Ep 209: If Freud Worked in Tech Support

In this actual fake recording we hear how Freud might have handled your call to an anonymous technical support service. Can you identify each of the following Freudian techniques in this episode?

Defense Mechanisms in this Episode

Ep 202: How To Memorize Freud’s Stages of Psychosexual Development

Need to memorize Freud’s stages of psychosexual development for a test? Here’s a mnemonic that should do the trick. In this brief video, the founder of psychoanalysis gives you a mnemonic and explains the 5 stages for you. What do orangutans and ogres have to do with Freud’s stages?



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Find out in this episode and make sure to check out these other Psych Files episodes for psychology mnemonics: How to Memorize the Parts of the Brain, How to Memorize Erikson’s Eight Stages, and How to Memorize Piaget’s Stages of Cognitive Development. I love mnemonics here on The Psych Files so if you need to memorize anything else let me know!


Ep 190: Why Do You Get So Absorbed in that Book (or Movie)?

Have you ever become so immersed in a book or movie that you actually felt like the character? Or you felt the character’s pain or joy? Why does this happen? When does this happen? What is it about the book or the movie and its characters that draws us in like this? It’s amazing isn’t it? To be so moved like this. Psychologists have studied this experience and we have some ideas regarding what factors have to be present in order for this to happen. And would you believe that this understand might help us to combat racism and bullying? Pretty amazing stuff. Join me as I explore what psychologists call “experience taking“.


Experience Taking


Ep: 169 – Validity – How Can You Tell a Good Test from a Bad One?

In episode 168 I discussed reliability but the real test of a test’s “mettle” – or how confident you can be in the results – comes when you subject it to lots of validity tests. You’ll learn a lot about validity if you take a psychology class. High validity is what separates the many fun-to-take but essentially meaningless tests you’ll find on the web, and a truly solid test of your personality.


Some Types of Test Validity

  • Face Validity: does the test measure what it appears to measure? The Distorted Tunes test has high face validity, i.e., it’s pretty obvious what the test is measuring. The Rorshach, on the other hand, has low face validity: it’s not all clear to the test-taker what the test is measuring. Sometimes you want low face validity. If you think people won’t tell the truth, or that they really don’t know what their personality is like, or you’re afraid of the Social Desirability effect (people will give you responses that make them look good) then you might want to use a projective test like the Rorshach or the Thematic Apperception test (TAT).
  • Concurrent validity: do the results of the test agree with other aspects of the person’s current life? If, for example, the results of an achievement test indicate that you have a high achieving personality, then you should probably have high grades in school or you should make a good deal of money in your job. The test should correlate in a predictable way with data this is currently available from you.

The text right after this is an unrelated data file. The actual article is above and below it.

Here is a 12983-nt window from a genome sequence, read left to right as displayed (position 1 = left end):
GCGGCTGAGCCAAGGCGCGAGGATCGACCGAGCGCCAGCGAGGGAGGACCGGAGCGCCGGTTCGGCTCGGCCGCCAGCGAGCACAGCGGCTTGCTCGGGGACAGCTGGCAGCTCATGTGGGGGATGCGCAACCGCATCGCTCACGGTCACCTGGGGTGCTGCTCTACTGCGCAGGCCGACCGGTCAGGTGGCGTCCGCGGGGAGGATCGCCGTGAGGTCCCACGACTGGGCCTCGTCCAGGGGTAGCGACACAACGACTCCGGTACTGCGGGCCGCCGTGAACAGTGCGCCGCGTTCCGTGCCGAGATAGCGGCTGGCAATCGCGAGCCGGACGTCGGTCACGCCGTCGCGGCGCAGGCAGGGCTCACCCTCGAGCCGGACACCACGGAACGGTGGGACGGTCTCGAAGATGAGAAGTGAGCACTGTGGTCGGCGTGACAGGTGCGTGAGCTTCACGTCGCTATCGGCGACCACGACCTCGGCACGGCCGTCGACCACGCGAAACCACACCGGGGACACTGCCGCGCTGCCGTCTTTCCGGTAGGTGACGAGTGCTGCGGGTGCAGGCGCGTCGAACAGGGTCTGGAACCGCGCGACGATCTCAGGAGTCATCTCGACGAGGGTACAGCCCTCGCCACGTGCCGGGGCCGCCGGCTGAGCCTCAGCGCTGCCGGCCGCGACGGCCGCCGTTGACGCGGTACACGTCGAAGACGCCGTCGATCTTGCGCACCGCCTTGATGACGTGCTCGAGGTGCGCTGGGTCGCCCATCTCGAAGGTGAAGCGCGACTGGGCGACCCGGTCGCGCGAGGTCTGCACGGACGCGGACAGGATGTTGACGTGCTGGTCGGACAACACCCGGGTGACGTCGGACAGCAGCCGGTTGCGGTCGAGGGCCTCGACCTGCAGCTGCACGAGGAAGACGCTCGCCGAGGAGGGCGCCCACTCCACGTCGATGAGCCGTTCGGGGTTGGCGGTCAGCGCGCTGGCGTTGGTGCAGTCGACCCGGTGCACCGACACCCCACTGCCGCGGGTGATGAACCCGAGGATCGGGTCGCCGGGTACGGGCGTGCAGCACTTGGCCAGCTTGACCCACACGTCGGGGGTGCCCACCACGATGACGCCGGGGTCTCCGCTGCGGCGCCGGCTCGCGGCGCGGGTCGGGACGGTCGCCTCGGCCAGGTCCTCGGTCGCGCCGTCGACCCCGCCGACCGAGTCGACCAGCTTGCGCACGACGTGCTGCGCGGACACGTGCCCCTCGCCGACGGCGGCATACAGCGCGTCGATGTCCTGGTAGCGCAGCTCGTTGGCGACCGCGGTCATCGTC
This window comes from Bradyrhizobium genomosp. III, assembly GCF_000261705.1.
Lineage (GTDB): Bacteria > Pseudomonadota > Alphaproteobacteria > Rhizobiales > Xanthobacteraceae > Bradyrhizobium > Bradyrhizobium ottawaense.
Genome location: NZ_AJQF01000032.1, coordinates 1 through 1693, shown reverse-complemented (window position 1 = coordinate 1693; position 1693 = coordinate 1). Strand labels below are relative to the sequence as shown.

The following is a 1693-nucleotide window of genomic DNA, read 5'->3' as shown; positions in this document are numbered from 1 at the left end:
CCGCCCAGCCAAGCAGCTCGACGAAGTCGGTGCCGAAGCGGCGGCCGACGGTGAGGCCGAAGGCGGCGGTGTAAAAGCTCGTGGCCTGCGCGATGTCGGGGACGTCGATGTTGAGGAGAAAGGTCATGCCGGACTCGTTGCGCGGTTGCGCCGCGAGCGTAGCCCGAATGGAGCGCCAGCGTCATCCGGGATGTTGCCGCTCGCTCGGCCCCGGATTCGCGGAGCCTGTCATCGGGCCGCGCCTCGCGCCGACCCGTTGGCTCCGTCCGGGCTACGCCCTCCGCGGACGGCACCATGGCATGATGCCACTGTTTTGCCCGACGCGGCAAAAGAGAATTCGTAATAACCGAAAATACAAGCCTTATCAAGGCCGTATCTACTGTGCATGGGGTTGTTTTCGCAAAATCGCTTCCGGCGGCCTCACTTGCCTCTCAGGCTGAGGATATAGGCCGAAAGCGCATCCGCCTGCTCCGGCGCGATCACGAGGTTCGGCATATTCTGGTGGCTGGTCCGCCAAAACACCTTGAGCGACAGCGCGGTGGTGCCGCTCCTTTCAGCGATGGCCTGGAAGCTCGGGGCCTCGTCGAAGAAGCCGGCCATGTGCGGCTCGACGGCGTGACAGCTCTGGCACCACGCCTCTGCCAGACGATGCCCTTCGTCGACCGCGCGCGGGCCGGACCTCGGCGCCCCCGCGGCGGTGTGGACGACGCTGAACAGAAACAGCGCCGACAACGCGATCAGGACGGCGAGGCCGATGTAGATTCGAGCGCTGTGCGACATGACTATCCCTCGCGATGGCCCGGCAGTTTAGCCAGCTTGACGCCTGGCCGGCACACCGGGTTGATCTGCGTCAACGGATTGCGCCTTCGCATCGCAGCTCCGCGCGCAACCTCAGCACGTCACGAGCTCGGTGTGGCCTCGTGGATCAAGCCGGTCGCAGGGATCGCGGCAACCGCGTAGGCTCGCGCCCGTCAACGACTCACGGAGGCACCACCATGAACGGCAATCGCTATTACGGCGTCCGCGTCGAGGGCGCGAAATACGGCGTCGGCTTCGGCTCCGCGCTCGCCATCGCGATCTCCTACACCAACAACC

• Predictive validity: do the results of the test predict some future state of your life? If the test says you’re a high achiever, then 10 years from now you should probably be making good money in your job. If the test says you have high musical ability, then 10 years from now you might likely be employed in some way in the music industry.

  • Convergent validity: your test results should agree with other tests that measure similar concepts (or constructs as we often call them in psychology). Example: high achievers are probably outgoing people, so if you score highly on an achievement personality test then you should probably also score highly on a test of extroversion.
  • Divergent validty: your test results should disagree (or not correlate at all) with tests that have nothing to do with the concept the test measures. An achievement-orientation test, for example, probably shouldn’t correlate at all with a test of whether or not you are a “trusting” person. The two ideas really don’t have much to do with one another. Achievement-orientation might, however, correlate negatively (diverge) with a test of your tendency to avoid conflict. High achievers probably don’t avoid conflict – in face, they may enjoy it.

Resources on Personality and Validity


Ep 168: Reliability – the Foundation of Any Good Test

Can you tell your personality from what flavor ice cream you like? There are lots and lots of so called Personality tests on the web. How do you know when you’ve come across a good one? For example, are the inner workings of your personality revealed in the playlists you have on your smartphone or mp3 device?

In this episode we take a look at the first thing you should demand from any test – reliability. If you’re interested in psychology you are going to learn A LOT about the different kinds of reliability.


Some Types of Test Reliability

  • Test-Retest reliability: people should get about the same score every time they take your test. You can’t score highly on an introversion scale one week and then low the next week (well, you could, but then we’d know that the test is no good).
  • Split-Half reliability: if your test had 20 questions (and was measuring just one concept, like shyness) and we correlated the odd questions with the even ones we should get a high positive correlation.
  • Alternate Form reliability: in this scenario, psychologists create two questionnaires, both of which measure the same concept (again, such as shyness). We give you one form one week and the other form a week (or month) later. You should score about the same on both forms.

Resources on Personality and Reliability